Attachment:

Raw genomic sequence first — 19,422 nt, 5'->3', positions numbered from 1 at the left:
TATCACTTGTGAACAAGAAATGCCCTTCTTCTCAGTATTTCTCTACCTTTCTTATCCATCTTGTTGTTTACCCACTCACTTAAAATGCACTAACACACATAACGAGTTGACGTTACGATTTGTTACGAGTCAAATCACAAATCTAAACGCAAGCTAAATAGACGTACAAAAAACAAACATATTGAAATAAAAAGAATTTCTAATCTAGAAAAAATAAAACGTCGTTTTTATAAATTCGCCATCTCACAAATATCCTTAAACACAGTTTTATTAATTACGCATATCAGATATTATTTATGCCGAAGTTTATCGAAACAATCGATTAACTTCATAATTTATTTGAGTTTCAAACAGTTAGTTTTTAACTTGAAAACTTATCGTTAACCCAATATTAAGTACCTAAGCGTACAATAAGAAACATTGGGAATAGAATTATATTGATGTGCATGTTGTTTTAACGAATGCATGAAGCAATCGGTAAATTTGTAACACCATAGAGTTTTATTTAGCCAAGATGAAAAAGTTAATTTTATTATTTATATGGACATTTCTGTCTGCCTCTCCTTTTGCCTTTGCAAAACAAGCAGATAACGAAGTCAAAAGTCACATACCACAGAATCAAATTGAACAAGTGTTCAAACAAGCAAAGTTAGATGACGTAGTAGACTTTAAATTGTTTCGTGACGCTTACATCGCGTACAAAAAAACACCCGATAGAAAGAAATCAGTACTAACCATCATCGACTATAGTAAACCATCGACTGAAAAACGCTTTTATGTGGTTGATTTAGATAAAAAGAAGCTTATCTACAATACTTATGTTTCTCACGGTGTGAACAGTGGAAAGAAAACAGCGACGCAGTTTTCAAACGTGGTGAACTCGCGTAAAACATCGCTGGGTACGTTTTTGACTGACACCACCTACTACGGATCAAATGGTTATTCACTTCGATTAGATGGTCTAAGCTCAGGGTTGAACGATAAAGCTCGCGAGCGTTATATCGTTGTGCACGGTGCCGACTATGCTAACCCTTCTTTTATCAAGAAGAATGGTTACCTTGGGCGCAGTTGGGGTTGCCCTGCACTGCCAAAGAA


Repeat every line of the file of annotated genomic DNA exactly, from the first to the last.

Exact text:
Raw genomic sequence first — 19,422 nt, 5'->3', positions numbered from 1 at the left:
TATCACTTGTGAACAAGAAATGCCCTTCTTCTCAGTATTTCTCTACCTTTCTTATCCATCTTGTTGTTTACCCACTCACTTAAAATGCACTAACACACATAACGAGTTGACGTTACGATTTGTTACGAGTCAAATCACAAATCTAAACGCAAGCTAAATAGACGTACAAAAAACAAACATATTGAAATAAAAAGAATTTCTAATCTAGAAAAAATAAAACGTCGTTTTTATAAATTCGCCATCTCACAAATATCCTTAAACACAGTTTTATTAATTACGCATATCAGATATTATTTATGCCGAAGTTTATCGAAACAATCGATTAACTTCATAATTTATTTGAGTTTCAAACAGTTAGTTTTTAACTTGAAAACTTATCGTTAACCCAATATTAAGTACCTAAGCGTACAATAAGAAACATTGGGAATAGAATTATATTGATGTGCATGTTGTTTTAACGAATGCATGAAGCAATCGGTAAATTTGTAACACCATAGAGTTTTATTTAGCCAAGATGAAAAAGTTAATTTTATTATTTATATGGACATTTCTGTCTGCCTCTCCTTTTGCCTTTGCAAAACAAGCAGATAACGAAGTCAAAAGTCACATACCACAGAATCAAATTGAACAAGTGTTCAAACAAGCAAAGTTAGATGACGTAGTAGACTTTAAATTGTTTCGTGACGCTTACATCGCGTACAAAAAAACACCCGATAGAAAGAAATCAGTACTAACCATCATCGACTATAGTAAACCATCGACTGAAAAACGCTTTTATGTGGTTGATTTAGATAAAAAGAAGCTTATCTACAATACTTATGTTTCTCACGGTGTGAACAGTGGAAAGAAAACAGCGACGCAGTTTTCAAACGTGGTGAACTCGCGTAAAACATCGCTGGGTACGTTTTTGACTGACACCACCTACTACGGATCAAATGGTTATTCACTTCGATTAGATGGTCTAAGCTCAGGGTTGAACGATAAAGCTCGCGAGCGTTATATCGTTGTGCACGGTGCCGACTATGCTAACCCTTCTTTTATCAAGAAGAATGGTTACCTTGGGCGCAGTTGGGGTTGCCCTGCACTGCCAAAGAA